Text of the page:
If you’ve ever gone wading through your VPN’s settings, you’ve probably come across an ominously named feature called a VPN kill switch. With a name like that, you’d expect to hear police sirens as soon as you activate it — but don’t worry. The kill switch feature actually works to protect you.
A kill switch is one of the most important security features in a VPN’s repertoire, severing your internet connection in an emergency.
- VPN kill switches are a central piece of any VPN service, since they reinforce the basic use of a VPN — hiding your identity online.
- They work by severing your internet connection when they detect your device has lost contact with the VPN server.
- A VPN kill switch is a lifesaver in risky situations, where losing your VPN connection, even for a short while, can be disastrous.
In this article, we’ll explain what a kill switch does, how it works and what it’s used for. We also suggest some great VPNs with kill switches, including our top choice, ExpressVPN.
A VPN kill switch is an essential VPN security feature that disconnects you from the internet as soon as you lose contact with the VPN server. This prevents any periods of unprotected traffic.
Yes, your VPN kill switch should always be on. The minor inconvenience of losing your internet connection for a few seconds isn’t worth the risk of an unprotected network.
All you need to do is find the option in your VPN settings and switch it on.
How Does a VPN Kill Switch Work?
Kill switches can work in several ways. Most often, a kill switch will turn off your internet connection if your VPN app loses its connection to the VPN’s servers. Remember, if your device isn’t communicating to a VPN server, it defaults to using your ISP’s DNS servers, which means your traffic is no longer private and protected.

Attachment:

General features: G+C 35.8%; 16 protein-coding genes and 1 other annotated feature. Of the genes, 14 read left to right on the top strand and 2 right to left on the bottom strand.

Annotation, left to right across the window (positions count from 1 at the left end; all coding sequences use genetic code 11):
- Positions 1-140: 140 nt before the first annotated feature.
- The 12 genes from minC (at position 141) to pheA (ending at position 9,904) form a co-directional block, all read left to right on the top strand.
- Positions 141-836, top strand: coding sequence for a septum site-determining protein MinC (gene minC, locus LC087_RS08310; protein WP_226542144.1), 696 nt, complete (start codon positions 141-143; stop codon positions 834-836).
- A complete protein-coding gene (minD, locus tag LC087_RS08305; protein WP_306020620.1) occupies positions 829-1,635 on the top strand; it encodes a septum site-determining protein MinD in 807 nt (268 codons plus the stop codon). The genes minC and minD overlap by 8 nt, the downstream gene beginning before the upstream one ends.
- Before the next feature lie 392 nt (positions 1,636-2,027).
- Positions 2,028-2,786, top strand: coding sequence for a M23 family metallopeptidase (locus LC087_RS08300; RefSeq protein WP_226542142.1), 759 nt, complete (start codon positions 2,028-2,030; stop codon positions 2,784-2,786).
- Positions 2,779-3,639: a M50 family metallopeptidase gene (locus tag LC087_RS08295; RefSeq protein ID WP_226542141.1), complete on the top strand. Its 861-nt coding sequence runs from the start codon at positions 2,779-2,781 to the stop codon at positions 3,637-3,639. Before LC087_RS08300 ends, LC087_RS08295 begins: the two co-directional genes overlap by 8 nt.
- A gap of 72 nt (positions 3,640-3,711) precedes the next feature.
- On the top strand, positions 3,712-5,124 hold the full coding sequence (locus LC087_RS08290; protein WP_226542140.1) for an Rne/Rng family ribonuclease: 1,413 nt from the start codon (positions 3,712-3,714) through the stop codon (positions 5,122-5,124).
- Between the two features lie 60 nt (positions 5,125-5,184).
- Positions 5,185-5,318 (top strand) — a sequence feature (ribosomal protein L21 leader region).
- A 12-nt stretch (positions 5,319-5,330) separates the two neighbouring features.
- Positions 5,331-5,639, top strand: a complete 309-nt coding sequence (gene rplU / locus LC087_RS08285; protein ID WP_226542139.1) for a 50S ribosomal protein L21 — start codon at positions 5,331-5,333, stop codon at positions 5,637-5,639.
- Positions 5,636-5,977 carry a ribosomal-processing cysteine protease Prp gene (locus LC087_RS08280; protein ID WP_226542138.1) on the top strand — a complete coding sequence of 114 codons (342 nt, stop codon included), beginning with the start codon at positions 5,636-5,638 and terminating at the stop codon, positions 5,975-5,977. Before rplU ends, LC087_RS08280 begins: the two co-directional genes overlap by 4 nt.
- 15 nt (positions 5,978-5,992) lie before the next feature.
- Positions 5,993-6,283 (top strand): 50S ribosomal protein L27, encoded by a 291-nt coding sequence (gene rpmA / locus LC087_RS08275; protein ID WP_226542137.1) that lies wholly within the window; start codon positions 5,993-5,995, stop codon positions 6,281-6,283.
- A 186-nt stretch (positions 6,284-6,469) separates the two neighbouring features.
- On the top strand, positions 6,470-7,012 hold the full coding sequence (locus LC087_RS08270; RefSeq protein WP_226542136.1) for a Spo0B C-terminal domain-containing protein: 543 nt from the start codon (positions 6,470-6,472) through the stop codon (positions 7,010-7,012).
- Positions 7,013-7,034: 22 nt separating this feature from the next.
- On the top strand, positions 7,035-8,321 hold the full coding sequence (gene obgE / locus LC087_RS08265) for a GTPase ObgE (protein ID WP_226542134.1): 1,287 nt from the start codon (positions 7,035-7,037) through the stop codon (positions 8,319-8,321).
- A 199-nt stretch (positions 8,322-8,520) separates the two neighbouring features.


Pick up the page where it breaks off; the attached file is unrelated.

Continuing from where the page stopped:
That’s the broad-strokes version, at least. A kill switch can work on several levels, depending on how much usability you’re willing to trade for security. We’ll go into all that in the next section, but first let’s go over what might cause your VPN connection to drop.
Causes of VPN Connection Drops
A VPN app communicates to the VPN server by exchanging encrypted data packets. If those packets become blocked or get lost on the way, your VPN will disconnect.
The reasons this could happen are numerous. There could be too much traffic on your connection (think of all the devices using your WiFi at the same time), so the VPN’s packets get lost in the shuffle. Slow connections will see more packet loss for this reason.
A faulty router or a loose router cable could also cause the VPN connection to drop. Or sometimes your internet will just decide to act up for no good reason.
If you’re using your VPN on a mobile device, such as a smartphone, anything that can cause your signal to weaken or fail will also cause VPN connection drops. This includes things like driving through a tunnel or going into an elevator, as well as interference from too many nearby devices.
Types of VPN Kill Switches
We already mentioned a VPN kill switch can work on multiple levels. Let’s take a look at what those are.
1. System-Level Kill Switch (Internet Kill Switch)
This is the standard type of kill switch. If your VPN connection goes down, it takes your internet connection down with it, kind of like the Terminator in the molten steel scene. But don’t worry, also like the Terminator, your internet connection will be back as soon as your VPN connection can be reestablished. For example, this is the way ExpressVPN’s kill switch works.
Some system-level kill switches will also prevent you from connecting to the internet if the VPN isn’t active. This can be frustrating because it means you have to set your VPN to automatically connect at system startup or it won’t connect to the internet.